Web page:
Don’t feel pressured to become a new person on New Year’s day

Via Unsplash. 

The fresh start of the new year can make us feel like it’s time to do everything we’ve been procrastinating or have been too unmotivated to accomplish. However, we forget that whether we like it or not, we remain the same people. 


Many of us are often thinking about our resolutions and goals for the new year far before the clock strikes midnight. These can vary from lifestyle changes such as reading more, drinking more water, eating healthier or working out, to picking up an instrument, adopting a new hobby and other aspirations of personal betterment. 


New Year’s resolutions can be beneficial in setting guidelines for yourself over the course of the year and are an exciting way to challenge your current habits. However, be careful not to expect instant results or radical change come the first week of January. It is completely OK if your life and actions seem the exact same — because in reality, they still are. 


We expect that the flip of a calendar will give us the boost of energy, resources, time or money to finally get to the things we have been putting off, but that may be putting ourselves in a position where we are bound to fail. These various goals may very well be an overload of responsibilities, seeing as how our lives haven’t changed from the previous day. Expecting too much and criticizing or becoming harsh on yourself when you cannot reach every resolution you’ve set can quickly become unhealthy.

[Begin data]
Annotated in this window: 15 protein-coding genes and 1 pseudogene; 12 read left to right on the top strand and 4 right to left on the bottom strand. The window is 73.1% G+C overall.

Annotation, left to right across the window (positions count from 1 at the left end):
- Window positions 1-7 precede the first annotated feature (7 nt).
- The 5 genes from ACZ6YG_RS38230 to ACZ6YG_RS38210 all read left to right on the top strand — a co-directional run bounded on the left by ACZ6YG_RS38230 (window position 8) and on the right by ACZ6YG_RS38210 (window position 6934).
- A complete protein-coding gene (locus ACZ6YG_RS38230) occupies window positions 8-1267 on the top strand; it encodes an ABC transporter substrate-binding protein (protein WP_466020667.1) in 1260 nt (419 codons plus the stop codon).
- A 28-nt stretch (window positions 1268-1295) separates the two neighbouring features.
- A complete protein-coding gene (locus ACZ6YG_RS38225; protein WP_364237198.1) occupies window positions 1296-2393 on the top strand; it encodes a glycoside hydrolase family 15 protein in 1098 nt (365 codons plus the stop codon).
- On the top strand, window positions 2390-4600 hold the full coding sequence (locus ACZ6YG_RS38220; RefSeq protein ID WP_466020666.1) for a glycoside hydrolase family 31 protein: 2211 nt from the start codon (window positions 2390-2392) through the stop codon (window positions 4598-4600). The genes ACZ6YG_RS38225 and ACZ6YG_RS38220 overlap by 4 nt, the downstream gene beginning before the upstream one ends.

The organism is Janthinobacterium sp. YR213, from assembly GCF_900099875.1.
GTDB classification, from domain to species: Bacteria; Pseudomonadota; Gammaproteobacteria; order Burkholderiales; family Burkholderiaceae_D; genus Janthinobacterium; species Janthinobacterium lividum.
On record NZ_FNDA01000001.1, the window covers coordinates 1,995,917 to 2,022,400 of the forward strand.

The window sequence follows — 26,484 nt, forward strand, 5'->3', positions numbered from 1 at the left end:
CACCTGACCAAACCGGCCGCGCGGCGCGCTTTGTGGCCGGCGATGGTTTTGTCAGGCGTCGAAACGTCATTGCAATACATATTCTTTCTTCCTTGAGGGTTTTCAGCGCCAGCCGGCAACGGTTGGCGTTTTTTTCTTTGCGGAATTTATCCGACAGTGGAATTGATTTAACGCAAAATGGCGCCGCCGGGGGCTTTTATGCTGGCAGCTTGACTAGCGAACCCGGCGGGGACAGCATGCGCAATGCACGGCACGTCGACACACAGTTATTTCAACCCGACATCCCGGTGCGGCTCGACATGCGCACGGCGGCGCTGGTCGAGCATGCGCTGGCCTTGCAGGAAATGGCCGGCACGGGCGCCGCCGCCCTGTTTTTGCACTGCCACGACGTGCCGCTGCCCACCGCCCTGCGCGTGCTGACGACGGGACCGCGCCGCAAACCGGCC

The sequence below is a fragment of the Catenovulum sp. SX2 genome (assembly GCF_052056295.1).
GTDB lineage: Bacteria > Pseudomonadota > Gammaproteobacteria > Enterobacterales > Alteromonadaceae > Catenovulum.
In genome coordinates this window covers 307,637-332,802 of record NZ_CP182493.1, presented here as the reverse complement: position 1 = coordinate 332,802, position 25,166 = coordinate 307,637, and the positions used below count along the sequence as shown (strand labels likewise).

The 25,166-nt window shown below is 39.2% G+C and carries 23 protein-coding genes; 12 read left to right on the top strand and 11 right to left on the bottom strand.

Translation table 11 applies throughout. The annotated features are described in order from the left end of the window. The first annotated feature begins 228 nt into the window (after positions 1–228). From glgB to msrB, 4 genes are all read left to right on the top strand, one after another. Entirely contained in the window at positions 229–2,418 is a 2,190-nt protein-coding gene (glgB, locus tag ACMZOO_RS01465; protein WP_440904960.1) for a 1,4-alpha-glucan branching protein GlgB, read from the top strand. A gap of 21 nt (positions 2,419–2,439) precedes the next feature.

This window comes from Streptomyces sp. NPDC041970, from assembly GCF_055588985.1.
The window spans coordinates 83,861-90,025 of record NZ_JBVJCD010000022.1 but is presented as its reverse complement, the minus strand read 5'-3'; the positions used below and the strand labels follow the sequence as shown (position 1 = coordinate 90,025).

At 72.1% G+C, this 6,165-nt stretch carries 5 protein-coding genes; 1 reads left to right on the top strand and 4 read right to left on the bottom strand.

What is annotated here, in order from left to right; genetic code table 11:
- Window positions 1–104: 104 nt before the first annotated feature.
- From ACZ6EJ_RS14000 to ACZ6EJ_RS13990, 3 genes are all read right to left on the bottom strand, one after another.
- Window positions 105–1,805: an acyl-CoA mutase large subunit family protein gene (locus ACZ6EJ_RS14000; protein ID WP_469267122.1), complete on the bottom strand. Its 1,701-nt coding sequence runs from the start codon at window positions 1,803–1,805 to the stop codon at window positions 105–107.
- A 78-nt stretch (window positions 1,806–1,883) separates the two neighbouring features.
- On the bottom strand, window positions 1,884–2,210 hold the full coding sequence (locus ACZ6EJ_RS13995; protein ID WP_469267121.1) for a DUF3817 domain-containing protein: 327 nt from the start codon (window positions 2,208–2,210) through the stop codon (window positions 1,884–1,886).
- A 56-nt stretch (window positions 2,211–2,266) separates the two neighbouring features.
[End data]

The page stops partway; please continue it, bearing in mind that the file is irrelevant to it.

When you attempt to drink seven additional cups of water, work out for several hours a day, change your diet and grow frustrated that crocheting wasn’t as enjoyable as you expected, several changes all at once can cause you to give up on your goals from the get-go. Where these habits can gradually become introduced in your day-to-day life is when you work on them one by one. 


Instead of expecting yourself to check off your entire list right away, choose the one or two you feel would be the most manageable and realistic, and begin implementing them. Habits take at least two months to form, so if you don’t feel motivated or particularly good at something right away, don’t give up until you’ve given yourself time to try it. 


The new year comes with its own set of anxieties and expectations separate from personal resolutions—so no matter what you’re hoping to accomplish, give yourself grace, be patient and try not to feel the pressure to transform into someone else.


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